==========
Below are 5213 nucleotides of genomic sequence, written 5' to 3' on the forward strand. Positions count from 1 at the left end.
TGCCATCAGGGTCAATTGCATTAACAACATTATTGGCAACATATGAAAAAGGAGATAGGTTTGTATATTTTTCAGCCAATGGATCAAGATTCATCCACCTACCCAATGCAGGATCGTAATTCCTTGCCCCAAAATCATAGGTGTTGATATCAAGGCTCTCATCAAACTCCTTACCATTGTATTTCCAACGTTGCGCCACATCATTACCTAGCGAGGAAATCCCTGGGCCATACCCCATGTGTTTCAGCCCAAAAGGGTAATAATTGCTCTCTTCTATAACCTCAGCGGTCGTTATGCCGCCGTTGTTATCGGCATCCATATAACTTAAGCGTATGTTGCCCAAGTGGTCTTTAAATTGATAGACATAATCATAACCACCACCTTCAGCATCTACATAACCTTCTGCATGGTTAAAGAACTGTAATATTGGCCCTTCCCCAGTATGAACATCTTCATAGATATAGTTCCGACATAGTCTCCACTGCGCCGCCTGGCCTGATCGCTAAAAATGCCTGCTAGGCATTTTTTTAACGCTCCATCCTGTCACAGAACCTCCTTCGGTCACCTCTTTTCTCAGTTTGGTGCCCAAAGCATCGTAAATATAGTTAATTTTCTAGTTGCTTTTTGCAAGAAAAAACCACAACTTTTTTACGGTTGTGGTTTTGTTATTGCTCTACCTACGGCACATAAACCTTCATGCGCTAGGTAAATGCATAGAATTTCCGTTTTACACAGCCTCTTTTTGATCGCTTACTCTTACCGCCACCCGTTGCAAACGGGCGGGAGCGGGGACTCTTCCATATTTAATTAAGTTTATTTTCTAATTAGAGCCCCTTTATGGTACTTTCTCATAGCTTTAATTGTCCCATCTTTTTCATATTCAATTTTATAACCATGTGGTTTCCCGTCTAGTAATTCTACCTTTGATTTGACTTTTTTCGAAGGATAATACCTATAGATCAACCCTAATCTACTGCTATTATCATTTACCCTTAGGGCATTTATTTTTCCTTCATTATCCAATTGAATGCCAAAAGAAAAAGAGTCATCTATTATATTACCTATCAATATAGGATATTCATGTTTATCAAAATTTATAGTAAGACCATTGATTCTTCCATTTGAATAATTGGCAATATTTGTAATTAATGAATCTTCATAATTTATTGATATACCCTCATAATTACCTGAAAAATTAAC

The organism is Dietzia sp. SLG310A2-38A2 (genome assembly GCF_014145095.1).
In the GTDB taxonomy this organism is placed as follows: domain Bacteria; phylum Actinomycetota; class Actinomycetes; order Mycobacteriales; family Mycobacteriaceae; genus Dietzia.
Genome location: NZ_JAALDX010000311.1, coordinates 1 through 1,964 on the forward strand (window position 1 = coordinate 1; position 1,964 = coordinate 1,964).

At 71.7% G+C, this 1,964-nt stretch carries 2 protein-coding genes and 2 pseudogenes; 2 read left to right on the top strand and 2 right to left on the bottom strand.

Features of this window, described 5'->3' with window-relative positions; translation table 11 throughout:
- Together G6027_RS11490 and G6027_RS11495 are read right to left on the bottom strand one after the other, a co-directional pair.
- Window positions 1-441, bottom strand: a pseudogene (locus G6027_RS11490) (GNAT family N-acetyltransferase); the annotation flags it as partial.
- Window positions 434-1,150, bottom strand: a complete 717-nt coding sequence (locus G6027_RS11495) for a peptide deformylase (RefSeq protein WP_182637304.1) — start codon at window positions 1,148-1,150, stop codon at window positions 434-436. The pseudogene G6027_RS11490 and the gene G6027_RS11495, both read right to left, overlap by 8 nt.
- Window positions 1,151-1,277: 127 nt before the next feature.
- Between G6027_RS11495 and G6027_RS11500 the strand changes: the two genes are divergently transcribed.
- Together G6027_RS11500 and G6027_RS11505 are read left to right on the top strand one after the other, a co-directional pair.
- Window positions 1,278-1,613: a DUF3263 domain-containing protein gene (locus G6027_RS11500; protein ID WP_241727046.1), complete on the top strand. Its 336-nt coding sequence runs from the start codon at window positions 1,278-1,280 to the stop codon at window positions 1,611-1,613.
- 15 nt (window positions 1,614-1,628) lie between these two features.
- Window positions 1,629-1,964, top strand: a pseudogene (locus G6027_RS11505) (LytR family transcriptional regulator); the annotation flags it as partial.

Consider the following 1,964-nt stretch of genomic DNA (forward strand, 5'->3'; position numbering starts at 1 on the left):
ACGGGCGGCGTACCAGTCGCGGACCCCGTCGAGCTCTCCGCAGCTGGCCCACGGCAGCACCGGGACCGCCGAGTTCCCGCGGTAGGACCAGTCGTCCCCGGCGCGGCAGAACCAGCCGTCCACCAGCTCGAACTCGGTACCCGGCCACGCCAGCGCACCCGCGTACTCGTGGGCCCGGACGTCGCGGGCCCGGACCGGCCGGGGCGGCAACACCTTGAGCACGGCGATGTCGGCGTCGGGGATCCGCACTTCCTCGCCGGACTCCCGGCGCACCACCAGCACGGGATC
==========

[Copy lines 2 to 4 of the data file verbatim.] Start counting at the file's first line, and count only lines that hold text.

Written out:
TGCCATCAGGGTCAATTGCATTAACAACATTATTGGCAACATATGAAAAAGGAGATAGGTTTGTATATTTTTCAGCCAATGGATCAAGATTCATCCACCTACCCAATGCAGGATCGTAATTCCTTGCCCCAAAATCATAGGTGTTGATATCAAGGCTCTCATCAAACTCCTTACCATTGTATTTCCAACGTTGCGCCACATCATTACCTAGCGAGGAAATCCCTGGGCCATACCCCATGTGTTTCAGCCCAAAAGGGTAATAATTGCTCTCTTCTATAACCTCAGCGGTCGTTATGCCGCCGTTGTTATCGGCATCCATATAACTTAAGCGTATGTTGCCCAAGTGGTCTTTAAATTGATAGACATAATCATAACCACCACCTTCAGCATCTACATAACCTTCTGCATGGTTAAAGAACTGTAATATTGGCCCTTCCCCAGTATGAACATCTTCATAGATATAGTTCCGACATAGTCTCCACTGCGCCGCCTGGCCTGATCGCTAAAAATGCCTGCTAGGCATTTTTTTAACGCTCCATCCTGTCACAGAACCTCCTTCGGTCACCTCTTTTCTCAGTTTGGTGCCCAAAGCATCGTAAATATAGTTAATTTTCTAGTTGCTTTTTGCAAGAAAAAACCACAACTTTTTTACGGTTGTGGTTTTGTTATTGCTCTACCTACGGCACATAAACCTTCATGCGCTAGGTAAATGCATAGAATTTCCGTTTTACACAGCCTCTTTTTGATCGCTTACTCTTACCGCCACCCGTTGCAAACGGGCGGGAGCGGGGACTCTTCCATATTTAATTAAGTTTATTTTCTAATTAGAGCCCCTTTATGGTACTTTCTCATAGCTTTAATTGTCCCATCTTTTTCATATTCAATTTTATAACCATGTGGTTTCCCGTCTAGTAATTCTACCTTTGATTTGACTTTTTTCGAAGGATAATACCTATAGATCAACCCTAATCTACTGCTATTATCATTTACCCTTAGGGCATTTATTTTTCCTTCATTATCCAATTGAATGCCAAAAGAAAAAGAGTCATCTATTATATTACCTATCAATATAGGATATTCATGTTTATCAAAATTTATAGTAAGACCATTGATTCTTCCATTTGAATAATTGGCAATATTTGTAATTAATGAATCTTCATAATTTATTGATATACCCTCATAATTACCTGAAAAATTAAC

The organism is Dietzia sp. SLG310A2-38A2 (genome assembly GCF_014145095.1).
In the GTDB taxonomy this organism is placed as follows: domain Bacteria; phylum Actinomycetota; class Actinomycetes; order Mycobacteriales; family Mycobacteriaceae; genus Dietzia.